By: Sol S. Reifer, JD., LL.M-Estate Planning Accredited Estate Planner
With the 2020 Presidential and Congressional elections on the horizon, many clients have asked us about the impact that a possible shift in the political order may have on their personal, estate and tax planning. Specifically, many of our clients have heard predictions that a significant electoral victory by the Democratic Party may lead to the curtailment of the temporarily increased estate, gift and generation-skipping transfer (GST) tax exemption amounts. Although it is impossible for us to handicap either the outcome of the elections or the likelihood that, if there were a change in the White House and Senate, there would be changes to the law and, if so, the effective date of those changes, we will nevertheless tell you our general thoughts about some potential results and planning opportunities.
Potential Reduction of Exemption Amounts
After the 2017 Tax Act, the gift, estate and GST tax exemption amounts are $11,580,000 each in 2020 and are indexed for inflation annually going forward, so they will likely increase with inflation over time. However, the current amounts are slated to automatically “revert back” in 2026 to the lower, pre-2017 exemption amounts ($5,000,000 each, but indexed for inflation from 2011). However, a new Congress and President could accelerate the reduction of the increased exemption amounts (or possibly reduce them even further). Some commentators believe that such reductions in the exemption amounts, even if passed in the middle or later part of 2021, could be implemented “retroactively” to be effective as of January 1, 2021. Therefore, clients who due to the size of their estates are confident that their estates will pay estate tax if the exemption amounts are reduced, may wish to consider gifting options designed to “lock in” the benefit of the temporarily increased and potentially expiring exemption amounts.
How to Take Advantage of Currently Higher Exemption Amounts
At the beginning of 2018, the gift, estate and GST tax exemption amounts were essentially “doubled” from pre-2017 levels. For simplicity’s sake, assume the current exemption amounts are $11.5 million per person (or $23 million for a married couple), but are scheduled to be reduced to $6 million per person (or $12 million for a married couple) – whether in 2026 under current law, or earlier if the laws change. It is important to note that an individual cannot simply give away $5.5 million to “lock in” the increased exemption amount, because if/when the exemption amounts are reduced to $6 million, the donor is deemed to have utilized only the first $5.5 million of his or her exemption (and not the excess $5.5 million of exemption). In other words, a donor who makes a $5.5 million gift when the exemption amount is $11.5 million will be left with $500,000 remaining exemption when the exemption is reduced to $6 million, and will therefore have derived no benefit from the increases in the exemption amounts.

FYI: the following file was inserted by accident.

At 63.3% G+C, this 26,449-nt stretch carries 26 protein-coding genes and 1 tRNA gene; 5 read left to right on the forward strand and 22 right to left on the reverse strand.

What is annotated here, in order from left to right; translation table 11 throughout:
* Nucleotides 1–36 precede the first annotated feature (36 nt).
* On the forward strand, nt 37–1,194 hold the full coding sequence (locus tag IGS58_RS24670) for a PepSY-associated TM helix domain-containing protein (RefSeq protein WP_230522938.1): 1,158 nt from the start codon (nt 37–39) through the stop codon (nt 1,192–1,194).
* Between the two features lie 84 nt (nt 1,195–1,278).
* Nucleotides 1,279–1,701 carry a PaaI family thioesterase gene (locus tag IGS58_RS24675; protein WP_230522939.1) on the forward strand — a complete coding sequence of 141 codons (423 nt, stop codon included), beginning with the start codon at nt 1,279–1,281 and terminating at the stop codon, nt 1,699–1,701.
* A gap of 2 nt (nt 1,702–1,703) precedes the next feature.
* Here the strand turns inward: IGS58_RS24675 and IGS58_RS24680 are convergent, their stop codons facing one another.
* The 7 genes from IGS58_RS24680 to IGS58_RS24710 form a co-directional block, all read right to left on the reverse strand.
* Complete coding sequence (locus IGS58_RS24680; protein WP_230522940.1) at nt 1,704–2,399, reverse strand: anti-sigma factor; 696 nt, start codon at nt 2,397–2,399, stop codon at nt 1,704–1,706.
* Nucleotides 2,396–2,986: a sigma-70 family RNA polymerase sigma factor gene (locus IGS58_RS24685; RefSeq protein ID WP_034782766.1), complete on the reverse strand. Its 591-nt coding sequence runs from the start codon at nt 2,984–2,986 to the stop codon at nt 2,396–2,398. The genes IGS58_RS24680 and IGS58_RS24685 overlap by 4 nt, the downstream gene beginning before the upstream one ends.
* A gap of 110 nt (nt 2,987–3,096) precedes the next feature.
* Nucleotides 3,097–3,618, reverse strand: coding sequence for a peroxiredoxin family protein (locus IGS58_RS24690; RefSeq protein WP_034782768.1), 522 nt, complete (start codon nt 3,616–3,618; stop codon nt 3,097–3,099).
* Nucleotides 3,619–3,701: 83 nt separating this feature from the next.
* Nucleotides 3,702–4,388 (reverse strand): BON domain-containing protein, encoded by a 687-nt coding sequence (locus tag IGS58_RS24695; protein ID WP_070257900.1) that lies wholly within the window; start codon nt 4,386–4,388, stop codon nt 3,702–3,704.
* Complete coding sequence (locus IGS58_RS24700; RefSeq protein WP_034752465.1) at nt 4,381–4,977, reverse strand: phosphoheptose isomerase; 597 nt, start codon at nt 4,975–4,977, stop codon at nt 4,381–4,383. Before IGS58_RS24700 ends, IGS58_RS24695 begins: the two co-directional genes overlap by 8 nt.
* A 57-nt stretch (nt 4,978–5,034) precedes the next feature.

As a result, for an individual who has not already used any part of his or her gift tax exemption amount, he or she must give up to $11.5 million to fully use the benefit of the $5.5 million excess exemption amount, and couples must give up to $23 million to fully lock in the benefit of the combined $11 million excess exemption amounts. With a 40% estate tax rate, every $1 million of excess exemption used on lifetime gifts (that otherwise would expire or be reduced) would result in $400,000 of estate tax savings when the donor passes away.
One intermediate approach is to lock in the benefit of at least one spouse’s excess $5.5 million exemption by having just one spouse make an $11.5 million gift (and not split gifts with the non-gifting spouse on the gift tax return). This should lock in the benefit of the excess $5.5 million exemption of one spouse, who, if/when the exemption reverts to $6 million will have $500,000 exemption left and the spouse who did not make gifts with $6 million left – thus “losing” only one spouse’s excess $5.5 million exemption.